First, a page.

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Re: HSTS priming vs preloading

From: Mike West <mkwst@google.com>
Date: Mon, 18 Jan 2016 21:15:22 +0100
Message-ID: <CAKXHy=du02d2YGjd1DUurZ8ybSaqG7AmXykXBQsSj1f7_3rgbg@mail.gmail.com>
To: Eric Mill <eric@konklone.com>
Cc: Jim Manico <jim@manicode.com>, "public-webappsec@w3.org" <public-webappsec@w3.org>
On Mon, Jan 18, 2016 at 9:11 PM, Eric Mill <eric@konklone.com> wrote:

> On Mon, Jan 18, 2016 at 7:11 AM, Mike West <mkwst@google.com> wrote:
>> On Mon, Jan 18, 2016 at 1:05 PM, Jim Manico <jim@manicode.com> wrote:
>>> Forgive this indulgence, but does HSTS preloading have the same benefits
>>> of HSTS priming since preloaded HSTS would occur before the mixed content
>>> check?
>> Yes. Basically, we'd only do a priming ping if the origin being requested
>> wasn't already marked as HSTSized in the user's local browser. The fact
>> that we _would_ do a priming ping for non-secure origins that aren't in the
>> local browser's HSTS list ensures that we can do the upgrade without
>> breakage.
> I may be remembering wrong, but I didn't think HSTS alone (preloaded or
> dynamic) would resolve mixed content issues.
> The stated concern with allowing HSTS to affect mixed-content rendering is
> that it would create different experiences per-user/session, and preloading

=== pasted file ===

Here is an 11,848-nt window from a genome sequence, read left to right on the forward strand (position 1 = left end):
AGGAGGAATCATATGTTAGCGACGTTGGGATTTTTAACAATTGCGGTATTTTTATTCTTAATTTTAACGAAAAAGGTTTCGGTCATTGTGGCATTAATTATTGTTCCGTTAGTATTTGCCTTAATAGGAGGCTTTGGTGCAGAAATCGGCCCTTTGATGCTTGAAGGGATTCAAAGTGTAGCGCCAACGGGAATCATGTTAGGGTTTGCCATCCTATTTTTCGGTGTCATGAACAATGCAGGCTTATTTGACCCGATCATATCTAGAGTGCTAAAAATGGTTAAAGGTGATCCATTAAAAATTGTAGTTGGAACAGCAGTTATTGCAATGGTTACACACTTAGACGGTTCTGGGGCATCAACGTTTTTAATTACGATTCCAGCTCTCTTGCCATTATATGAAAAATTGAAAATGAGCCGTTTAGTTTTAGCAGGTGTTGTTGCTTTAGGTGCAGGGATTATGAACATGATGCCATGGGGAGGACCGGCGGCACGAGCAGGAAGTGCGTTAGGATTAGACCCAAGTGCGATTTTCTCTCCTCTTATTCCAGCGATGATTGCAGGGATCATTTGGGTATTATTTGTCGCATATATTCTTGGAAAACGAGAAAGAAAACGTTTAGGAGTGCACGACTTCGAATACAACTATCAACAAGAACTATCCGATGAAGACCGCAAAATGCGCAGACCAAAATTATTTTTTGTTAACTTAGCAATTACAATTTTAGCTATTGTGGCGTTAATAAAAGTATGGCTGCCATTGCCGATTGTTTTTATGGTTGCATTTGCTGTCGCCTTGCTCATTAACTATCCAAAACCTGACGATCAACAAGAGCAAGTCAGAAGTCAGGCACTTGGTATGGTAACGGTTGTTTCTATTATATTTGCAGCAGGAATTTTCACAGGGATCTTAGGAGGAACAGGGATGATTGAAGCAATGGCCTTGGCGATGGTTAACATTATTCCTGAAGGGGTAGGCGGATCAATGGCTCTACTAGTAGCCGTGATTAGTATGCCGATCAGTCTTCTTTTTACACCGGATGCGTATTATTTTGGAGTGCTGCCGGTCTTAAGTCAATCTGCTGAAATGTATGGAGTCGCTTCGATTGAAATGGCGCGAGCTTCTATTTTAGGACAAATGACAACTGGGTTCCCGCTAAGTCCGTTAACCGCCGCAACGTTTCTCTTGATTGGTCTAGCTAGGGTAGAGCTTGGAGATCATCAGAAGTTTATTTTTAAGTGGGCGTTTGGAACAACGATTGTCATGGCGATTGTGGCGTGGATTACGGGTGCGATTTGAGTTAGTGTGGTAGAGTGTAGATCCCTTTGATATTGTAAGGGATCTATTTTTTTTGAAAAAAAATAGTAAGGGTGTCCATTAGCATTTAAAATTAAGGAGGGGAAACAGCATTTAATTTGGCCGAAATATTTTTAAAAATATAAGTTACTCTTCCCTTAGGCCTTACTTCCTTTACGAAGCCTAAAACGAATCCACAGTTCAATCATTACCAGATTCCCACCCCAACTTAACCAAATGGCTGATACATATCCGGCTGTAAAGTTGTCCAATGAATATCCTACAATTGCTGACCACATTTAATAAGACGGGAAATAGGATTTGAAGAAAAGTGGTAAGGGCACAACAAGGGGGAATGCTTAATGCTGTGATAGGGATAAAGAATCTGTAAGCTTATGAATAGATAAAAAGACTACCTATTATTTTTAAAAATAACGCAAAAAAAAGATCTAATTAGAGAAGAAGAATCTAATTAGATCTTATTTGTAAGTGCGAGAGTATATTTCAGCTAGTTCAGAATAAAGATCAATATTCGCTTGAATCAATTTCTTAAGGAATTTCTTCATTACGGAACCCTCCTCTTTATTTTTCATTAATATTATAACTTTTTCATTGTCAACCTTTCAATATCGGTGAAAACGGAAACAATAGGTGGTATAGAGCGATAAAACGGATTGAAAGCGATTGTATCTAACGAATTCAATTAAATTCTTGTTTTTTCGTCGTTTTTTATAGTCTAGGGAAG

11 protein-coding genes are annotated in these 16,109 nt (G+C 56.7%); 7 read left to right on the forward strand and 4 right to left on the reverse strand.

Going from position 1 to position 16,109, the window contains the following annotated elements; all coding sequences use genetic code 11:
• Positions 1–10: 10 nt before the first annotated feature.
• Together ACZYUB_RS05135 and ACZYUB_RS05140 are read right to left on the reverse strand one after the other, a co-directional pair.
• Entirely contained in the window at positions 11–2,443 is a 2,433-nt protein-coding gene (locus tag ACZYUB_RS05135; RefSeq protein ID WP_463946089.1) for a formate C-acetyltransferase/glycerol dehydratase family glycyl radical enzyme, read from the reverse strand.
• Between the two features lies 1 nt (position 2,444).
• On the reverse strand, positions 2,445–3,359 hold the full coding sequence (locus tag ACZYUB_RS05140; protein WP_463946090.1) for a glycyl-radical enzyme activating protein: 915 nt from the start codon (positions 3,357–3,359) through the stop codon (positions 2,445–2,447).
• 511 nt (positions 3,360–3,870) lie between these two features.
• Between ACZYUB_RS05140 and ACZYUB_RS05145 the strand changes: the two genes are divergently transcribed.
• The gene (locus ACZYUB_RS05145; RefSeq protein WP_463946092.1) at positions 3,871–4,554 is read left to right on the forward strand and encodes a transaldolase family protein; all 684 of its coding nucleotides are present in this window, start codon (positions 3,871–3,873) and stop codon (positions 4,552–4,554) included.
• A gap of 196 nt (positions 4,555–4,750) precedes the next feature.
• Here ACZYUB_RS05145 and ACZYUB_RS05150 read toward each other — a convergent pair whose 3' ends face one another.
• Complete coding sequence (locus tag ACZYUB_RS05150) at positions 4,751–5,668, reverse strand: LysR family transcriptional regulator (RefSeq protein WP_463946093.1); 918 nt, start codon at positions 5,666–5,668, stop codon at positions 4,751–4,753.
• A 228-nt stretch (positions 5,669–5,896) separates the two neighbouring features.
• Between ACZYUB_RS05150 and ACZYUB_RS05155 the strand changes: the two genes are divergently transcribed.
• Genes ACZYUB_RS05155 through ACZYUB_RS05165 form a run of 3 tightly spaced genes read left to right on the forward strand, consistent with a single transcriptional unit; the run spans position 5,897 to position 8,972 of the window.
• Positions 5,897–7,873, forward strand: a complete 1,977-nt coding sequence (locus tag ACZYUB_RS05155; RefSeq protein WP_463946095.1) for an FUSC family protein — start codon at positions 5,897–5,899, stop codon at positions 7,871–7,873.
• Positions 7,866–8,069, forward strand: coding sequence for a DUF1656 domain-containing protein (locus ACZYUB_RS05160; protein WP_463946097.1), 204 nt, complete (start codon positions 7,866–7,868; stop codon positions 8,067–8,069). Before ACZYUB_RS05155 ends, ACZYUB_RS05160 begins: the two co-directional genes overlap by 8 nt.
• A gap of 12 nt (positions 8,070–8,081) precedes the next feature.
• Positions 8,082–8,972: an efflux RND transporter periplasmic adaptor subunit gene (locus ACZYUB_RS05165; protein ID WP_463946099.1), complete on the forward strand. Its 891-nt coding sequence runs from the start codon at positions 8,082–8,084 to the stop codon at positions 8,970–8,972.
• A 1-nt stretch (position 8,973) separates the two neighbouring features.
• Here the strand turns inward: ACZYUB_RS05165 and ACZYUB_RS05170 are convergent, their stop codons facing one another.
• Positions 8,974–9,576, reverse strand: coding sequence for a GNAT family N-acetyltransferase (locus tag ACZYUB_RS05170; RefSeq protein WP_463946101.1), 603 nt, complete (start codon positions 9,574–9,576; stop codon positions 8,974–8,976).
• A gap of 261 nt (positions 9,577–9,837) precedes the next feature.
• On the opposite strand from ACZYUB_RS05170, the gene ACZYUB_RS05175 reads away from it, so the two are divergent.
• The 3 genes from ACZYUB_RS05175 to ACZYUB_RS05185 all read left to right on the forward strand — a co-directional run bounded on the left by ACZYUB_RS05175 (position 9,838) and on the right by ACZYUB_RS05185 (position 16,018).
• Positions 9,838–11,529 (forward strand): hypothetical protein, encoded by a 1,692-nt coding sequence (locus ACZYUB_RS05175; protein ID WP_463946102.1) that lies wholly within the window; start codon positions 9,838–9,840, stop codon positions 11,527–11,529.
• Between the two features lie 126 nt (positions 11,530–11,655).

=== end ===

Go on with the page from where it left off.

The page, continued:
> does mitigate this concern, but I didn't think there was an actual code
> path in Chrome (or other browsers) where it decides to allow HSTS to
> override mixed content if the HSTS policy was preloaded.

Right. That's how it works in the status quo. In the brilliant and colorful
world of tomorrow, Richard's "priming" (not "preloading", and not
"pinning", and not any other word that starts with "P") proposal is meant
to address this: https://mikewest.github.io/hsts-priming/

With that proposal, we could move HSTS up before MIX in the Fetch ordering,
as we'd guarantee the same experience for everyone by priming the pump
before sending the request out onto the wire.

Received on Monday, 18 January 2016 20:16:13 UTC

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